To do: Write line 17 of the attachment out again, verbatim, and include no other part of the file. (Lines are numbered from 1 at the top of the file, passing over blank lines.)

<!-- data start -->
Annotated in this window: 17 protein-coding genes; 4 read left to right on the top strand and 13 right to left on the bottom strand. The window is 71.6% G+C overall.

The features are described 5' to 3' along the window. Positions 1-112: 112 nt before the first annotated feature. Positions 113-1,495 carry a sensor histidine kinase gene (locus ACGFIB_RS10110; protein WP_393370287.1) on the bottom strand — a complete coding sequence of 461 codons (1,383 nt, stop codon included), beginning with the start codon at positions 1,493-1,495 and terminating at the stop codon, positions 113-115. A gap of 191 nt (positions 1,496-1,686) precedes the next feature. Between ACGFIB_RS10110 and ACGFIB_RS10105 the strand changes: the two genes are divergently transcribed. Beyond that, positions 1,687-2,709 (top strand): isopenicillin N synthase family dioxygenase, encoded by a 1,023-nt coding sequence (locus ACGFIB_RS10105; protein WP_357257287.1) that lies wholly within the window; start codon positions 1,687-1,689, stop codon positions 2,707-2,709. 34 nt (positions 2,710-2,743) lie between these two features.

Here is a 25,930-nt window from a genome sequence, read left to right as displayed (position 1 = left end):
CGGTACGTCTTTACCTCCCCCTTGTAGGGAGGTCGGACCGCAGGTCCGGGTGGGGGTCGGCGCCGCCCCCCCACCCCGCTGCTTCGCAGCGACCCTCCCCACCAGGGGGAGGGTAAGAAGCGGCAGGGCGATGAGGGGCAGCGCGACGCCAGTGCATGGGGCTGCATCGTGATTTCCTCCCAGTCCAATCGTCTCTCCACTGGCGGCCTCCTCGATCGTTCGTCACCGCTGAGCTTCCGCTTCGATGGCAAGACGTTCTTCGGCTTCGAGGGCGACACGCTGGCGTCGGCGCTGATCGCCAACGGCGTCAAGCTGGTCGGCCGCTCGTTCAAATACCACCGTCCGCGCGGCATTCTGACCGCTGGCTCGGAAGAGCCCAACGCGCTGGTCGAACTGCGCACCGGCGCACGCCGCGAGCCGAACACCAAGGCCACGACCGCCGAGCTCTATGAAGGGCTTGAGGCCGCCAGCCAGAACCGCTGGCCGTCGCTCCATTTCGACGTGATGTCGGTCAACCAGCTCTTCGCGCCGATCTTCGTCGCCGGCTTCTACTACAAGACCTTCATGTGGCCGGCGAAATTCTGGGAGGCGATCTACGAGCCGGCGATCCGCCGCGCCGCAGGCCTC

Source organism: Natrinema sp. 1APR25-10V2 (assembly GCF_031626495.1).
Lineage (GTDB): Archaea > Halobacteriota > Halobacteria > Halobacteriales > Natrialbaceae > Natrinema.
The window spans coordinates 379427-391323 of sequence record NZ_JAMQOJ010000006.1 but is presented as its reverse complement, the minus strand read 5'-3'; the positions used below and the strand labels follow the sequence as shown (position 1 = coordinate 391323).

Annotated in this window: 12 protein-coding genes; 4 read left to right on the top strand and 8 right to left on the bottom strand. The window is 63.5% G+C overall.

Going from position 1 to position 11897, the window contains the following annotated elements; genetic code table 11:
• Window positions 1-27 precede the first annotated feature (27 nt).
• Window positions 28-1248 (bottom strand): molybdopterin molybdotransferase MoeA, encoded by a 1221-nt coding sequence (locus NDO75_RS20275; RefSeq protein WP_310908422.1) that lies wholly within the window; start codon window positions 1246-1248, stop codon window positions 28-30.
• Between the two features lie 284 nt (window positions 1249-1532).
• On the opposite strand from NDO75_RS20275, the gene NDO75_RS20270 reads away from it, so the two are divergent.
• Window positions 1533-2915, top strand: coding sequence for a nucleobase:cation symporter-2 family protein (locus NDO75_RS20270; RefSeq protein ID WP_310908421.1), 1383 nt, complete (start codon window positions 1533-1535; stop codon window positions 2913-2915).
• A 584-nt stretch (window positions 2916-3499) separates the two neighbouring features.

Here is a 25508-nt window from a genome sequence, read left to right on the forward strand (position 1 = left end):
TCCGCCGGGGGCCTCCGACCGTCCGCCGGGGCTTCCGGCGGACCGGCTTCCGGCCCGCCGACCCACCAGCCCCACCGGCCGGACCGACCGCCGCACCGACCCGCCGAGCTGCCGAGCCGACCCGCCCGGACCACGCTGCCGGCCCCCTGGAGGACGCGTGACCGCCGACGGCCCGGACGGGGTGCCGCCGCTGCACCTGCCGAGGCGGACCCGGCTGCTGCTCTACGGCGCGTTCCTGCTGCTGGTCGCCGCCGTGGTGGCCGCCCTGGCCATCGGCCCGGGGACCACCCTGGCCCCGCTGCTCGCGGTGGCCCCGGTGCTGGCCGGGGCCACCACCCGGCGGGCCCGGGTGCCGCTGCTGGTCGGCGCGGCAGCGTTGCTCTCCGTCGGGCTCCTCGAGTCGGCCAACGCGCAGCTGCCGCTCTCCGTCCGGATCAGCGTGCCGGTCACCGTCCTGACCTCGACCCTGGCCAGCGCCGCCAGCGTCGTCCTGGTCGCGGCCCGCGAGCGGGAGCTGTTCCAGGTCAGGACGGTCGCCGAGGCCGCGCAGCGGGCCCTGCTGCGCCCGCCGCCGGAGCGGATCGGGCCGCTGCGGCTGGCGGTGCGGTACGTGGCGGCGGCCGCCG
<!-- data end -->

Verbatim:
TCCGCCGGGGGCCTCCGACCGTCCGCCGGGGCTTCCGGCGGACCGGCTTCCGGCCCGCCGACCCACCAGCCCCACCGGCCGGACCGACCGCCGCACCGACCCGCCGAGCTGCCGAGCCGACCCGCCCGGACCACGCTGCCGGCCCCCTGGAGGACGCGTGACCGCCGACGGCCCGGACGGGGTGCCGCCGCTGCACCTGCCGAGGCGGACCCGGCTGCTGCTCTACGGCGCGTTCCTGCTGCTGGTCGCCGCCGTGGTGGCCGCCCTGGCCATCGGCCCGGGGACCACCCTGGCCCCGCTGCTCGCGGTGGCCCCGGTGCTGGCCGGGGCCACCACCCGGCGGGCCCGGGTGCCGCTGCTGGTCGGCGCGGCAGCGTTGCTCTCCGTCGGGCTCCTCGAGTCGGCCAACGCGCAGCTGCCGCTCTCCGTCCGGATCAGCGTGCCGGTCACCGTCCTGACCTCGACCCTGGCCAGCGCCGCCAGCGTCGTCCTGGTCGCGGCCCGCGAGCGGGAGCTGTTCCAGGTCAGGACGGTCGCCGAGGCCGCGCAGCGGGCCCTGCTGCGCCCGCCGCCGGAGCGGATCGGGCCGCTGCGGCTGGCGGTGCGGTACGTGGCGGCGGCCGCCG